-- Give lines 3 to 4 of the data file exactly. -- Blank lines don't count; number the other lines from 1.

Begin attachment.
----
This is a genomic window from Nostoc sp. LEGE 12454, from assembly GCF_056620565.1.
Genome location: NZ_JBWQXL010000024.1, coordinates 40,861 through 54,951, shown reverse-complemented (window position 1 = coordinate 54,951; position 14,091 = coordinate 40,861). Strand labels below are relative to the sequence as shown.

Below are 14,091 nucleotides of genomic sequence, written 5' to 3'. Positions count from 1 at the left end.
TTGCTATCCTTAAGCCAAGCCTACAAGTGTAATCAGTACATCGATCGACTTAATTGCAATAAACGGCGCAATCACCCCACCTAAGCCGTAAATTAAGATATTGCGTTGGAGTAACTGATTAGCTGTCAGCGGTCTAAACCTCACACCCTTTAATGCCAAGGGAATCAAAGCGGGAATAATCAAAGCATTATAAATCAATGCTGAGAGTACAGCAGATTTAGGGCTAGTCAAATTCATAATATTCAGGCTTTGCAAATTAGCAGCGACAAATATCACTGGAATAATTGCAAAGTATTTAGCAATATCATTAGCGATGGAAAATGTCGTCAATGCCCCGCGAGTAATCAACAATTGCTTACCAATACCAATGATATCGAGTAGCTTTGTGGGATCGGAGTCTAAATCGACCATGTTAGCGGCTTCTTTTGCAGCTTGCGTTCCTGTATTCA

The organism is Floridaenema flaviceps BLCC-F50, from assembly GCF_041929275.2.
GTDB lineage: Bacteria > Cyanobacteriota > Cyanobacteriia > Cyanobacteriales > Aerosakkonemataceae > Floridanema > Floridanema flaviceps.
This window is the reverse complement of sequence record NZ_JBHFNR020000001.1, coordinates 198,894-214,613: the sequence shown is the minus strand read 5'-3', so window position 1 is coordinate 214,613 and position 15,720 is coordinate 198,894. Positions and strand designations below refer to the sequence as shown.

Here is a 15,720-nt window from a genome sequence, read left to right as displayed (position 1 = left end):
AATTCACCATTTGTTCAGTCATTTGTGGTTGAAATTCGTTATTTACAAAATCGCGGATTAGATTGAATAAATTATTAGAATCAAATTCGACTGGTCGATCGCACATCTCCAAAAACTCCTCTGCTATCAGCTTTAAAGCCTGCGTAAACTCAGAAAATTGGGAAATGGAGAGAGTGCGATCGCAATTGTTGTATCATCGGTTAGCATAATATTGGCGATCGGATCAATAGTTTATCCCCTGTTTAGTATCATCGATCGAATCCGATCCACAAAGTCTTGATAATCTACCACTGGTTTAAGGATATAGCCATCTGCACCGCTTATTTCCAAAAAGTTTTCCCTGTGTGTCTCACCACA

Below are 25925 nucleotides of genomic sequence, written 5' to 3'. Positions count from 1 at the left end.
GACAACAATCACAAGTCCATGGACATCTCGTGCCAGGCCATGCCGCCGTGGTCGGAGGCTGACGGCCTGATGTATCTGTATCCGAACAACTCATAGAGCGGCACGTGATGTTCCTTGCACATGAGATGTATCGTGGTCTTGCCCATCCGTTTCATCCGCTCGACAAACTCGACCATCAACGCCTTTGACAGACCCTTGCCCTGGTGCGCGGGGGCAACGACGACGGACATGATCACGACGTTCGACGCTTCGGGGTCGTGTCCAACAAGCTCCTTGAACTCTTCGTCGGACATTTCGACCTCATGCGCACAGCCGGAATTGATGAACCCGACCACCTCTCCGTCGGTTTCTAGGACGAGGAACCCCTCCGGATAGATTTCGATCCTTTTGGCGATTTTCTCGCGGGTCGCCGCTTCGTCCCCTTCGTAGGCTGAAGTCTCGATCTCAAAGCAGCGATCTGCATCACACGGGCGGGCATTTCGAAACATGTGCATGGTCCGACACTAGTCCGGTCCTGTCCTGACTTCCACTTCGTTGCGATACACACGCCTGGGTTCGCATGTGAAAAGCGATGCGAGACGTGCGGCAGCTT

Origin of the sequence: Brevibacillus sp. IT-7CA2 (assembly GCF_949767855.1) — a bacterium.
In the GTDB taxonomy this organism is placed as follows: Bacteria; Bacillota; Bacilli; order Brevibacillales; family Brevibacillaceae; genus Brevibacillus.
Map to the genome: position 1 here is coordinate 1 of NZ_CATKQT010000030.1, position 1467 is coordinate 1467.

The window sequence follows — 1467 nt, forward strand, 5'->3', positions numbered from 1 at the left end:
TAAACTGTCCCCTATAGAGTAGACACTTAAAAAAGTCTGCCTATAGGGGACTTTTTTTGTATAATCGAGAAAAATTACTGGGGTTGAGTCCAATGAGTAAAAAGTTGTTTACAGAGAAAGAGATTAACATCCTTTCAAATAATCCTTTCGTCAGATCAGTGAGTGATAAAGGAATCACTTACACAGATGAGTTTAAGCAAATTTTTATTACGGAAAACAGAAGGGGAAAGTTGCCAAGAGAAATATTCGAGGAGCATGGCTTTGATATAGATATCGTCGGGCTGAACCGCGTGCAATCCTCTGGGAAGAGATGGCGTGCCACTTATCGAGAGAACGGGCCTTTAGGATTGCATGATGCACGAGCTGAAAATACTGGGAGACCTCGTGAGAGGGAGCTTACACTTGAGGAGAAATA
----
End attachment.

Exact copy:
Below are 14,091 nucleotides of genomic sequence, written 5' to 3'. Positions count from 1 at the left end.
TTGCTATCCTTAAGCCAAGCCTACAAGTGTAATCAGTACATCGATCGACTTAATTGCAATAAACGGCGCAATCACCCCACCTAAGCCGTAAATTAAGATATTGCGTTGGAGTAACTGATTAGCTGTCAGCGGTCTAAACCTCACACCCTTTAATGCCAAGGGAATCAAAGCGGGAATAATCAAAGCATTATAAATCAATGCTGAGAGTACAGCAGATTTAGGGCTAGTCAAATTCATAATATTCAGGCTTTGCAAATTAGCAGCGACAAATATCACTGGAATAATTGCAAAGTATTTAGCAATATCATTAGCGATGGAAAATGTCGTCAATGCCCCGCGAGTAATCAACAATTGCTTACCAATACCAATGATATCGAGTAGCTTTGTGGGATCGGAGTCTAAATCGACCATGTTAGCGGCTTCTTTTGCAGCTTGCGTTCCTGTATTCA